The Upper Devonian-age black shale of the Central Appalachian basin has been a major natural gas production reservoir since the initial discovery in 1921. In the ensuing 80 years, an assortment of drilling and completion techniques have been applied to the black shale with varying degrees of success. Recent efforts at improving well productivity have focused on improving the hydraulic fracturing operations, especially the minimization of fluid damage to the targeted shale reservoirs. The development of fluid systems with lower polymer loadings has been an important achievement in this effort. Recently, polymer-free viscoelastic surfactant-based (VES) fluid systems have been used in the hydraulic fracturing industry as a final step in the elimination of polymer-based damage. A statistical study of the application of a VES foam fracturing fluid in the Central Appalachian basin was performed. The study compared recent results of polymer-free treatments to traditional completions throughout the field. Results from the polymer-free completions were compared to immediate offsets drilled in the same time frame and completed in correlated intervals. In general, the use of polymer-free fluids improved well productivity, when compared to wells that were completed with a conventional polymer-based fluid. The study also compared the economic impact of the use of VES completion fluids from both an operations and production perspective.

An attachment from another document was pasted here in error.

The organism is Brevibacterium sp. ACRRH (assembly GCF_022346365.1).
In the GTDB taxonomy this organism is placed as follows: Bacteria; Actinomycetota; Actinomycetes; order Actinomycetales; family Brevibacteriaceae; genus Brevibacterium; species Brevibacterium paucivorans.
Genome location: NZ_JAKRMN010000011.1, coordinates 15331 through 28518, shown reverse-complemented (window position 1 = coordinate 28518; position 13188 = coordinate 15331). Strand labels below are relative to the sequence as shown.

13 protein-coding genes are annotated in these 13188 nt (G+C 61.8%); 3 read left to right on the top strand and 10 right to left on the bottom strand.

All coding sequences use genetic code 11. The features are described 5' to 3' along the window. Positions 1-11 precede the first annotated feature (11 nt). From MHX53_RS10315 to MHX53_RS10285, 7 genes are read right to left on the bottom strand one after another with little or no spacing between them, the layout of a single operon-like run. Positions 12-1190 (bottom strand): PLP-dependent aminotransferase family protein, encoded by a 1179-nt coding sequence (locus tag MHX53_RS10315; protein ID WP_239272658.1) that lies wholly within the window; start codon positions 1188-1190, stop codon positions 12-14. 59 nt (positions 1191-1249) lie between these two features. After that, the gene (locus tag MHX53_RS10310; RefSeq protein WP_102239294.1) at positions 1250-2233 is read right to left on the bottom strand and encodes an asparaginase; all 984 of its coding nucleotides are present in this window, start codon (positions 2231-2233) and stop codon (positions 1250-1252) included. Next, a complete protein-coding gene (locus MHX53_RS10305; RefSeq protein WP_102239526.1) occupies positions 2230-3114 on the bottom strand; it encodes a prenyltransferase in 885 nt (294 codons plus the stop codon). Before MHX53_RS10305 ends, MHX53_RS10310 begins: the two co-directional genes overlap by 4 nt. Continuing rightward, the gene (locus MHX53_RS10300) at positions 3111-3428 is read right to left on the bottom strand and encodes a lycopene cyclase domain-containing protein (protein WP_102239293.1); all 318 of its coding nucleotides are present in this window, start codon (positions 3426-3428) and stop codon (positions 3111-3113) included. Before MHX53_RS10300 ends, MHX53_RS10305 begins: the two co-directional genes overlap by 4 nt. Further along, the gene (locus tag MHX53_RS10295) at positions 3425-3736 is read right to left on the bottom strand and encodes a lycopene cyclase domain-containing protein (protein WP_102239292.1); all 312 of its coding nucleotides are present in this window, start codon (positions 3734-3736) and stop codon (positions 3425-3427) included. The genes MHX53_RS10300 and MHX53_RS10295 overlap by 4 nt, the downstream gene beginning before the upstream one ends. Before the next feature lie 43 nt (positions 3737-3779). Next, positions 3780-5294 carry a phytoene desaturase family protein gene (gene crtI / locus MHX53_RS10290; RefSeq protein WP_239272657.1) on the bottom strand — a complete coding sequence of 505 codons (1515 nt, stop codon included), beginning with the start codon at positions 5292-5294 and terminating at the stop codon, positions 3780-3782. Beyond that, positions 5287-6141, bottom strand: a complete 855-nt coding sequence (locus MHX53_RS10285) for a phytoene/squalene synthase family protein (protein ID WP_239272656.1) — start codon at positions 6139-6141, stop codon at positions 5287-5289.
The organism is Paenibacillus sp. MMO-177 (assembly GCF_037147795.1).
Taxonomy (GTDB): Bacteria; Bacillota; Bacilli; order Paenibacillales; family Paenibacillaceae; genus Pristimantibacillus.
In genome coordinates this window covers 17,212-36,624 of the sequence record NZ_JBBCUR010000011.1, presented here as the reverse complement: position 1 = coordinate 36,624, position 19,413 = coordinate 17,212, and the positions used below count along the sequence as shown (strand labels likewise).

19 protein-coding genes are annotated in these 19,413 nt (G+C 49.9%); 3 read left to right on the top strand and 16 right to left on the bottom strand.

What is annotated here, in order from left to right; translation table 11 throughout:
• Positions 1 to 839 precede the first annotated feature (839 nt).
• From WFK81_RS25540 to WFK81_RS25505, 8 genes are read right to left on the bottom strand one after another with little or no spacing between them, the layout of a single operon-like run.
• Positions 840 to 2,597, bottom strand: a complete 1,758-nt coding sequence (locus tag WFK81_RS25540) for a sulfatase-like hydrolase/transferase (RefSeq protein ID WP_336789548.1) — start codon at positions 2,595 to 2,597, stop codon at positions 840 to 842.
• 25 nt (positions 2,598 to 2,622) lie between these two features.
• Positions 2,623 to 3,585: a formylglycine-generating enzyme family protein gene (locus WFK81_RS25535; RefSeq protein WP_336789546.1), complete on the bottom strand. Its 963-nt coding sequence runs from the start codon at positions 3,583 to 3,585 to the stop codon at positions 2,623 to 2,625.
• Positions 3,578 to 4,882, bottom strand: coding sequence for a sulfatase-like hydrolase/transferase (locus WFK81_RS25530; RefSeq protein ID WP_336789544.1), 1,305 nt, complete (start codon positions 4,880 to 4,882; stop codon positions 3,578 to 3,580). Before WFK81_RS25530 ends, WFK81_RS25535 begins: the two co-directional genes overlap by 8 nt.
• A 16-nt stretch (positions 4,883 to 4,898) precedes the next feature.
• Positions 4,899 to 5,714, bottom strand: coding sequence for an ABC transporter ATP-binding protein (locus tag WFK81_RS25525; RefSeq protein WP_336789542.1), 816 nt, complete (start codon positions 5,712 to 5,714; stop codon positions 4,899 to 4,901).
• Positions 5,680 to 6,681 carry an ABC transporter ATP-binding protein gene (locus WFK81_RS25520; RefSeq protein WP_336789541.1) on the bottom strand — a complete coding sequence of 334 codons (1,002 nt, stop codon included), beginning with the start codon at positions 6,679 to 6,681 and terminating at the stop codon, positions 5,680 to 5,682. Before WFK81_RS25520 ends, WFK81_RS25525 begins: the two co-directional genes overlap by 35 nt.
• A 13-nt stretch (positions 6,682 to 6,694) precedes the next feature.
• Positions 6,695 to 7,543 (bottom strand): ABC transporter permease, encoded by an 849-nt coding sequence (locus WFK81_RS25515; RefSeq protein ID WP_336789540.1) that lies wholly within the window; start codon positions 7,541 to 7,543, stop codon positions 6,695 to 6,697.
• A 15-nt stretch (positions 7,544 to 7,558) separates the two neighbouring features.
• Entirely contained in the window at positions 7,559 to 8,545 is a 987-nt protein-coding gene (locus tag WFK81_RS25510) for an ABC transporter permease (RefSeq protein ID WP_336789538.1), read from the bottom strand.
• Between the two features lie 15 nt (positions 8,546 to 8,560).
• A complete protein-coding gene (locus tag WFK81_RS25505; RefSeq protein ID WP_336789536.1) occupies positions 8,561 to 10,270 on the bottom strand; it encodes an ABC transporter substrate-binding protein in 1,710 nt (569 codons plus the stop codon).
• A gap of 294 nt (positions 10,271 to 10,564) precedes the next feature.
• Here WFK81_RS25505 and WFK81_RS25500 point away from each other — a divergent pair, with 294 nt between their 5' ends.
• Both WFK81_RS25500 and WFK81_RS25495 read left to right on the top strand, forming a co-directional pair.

You can access this article if you purchase or spend a download.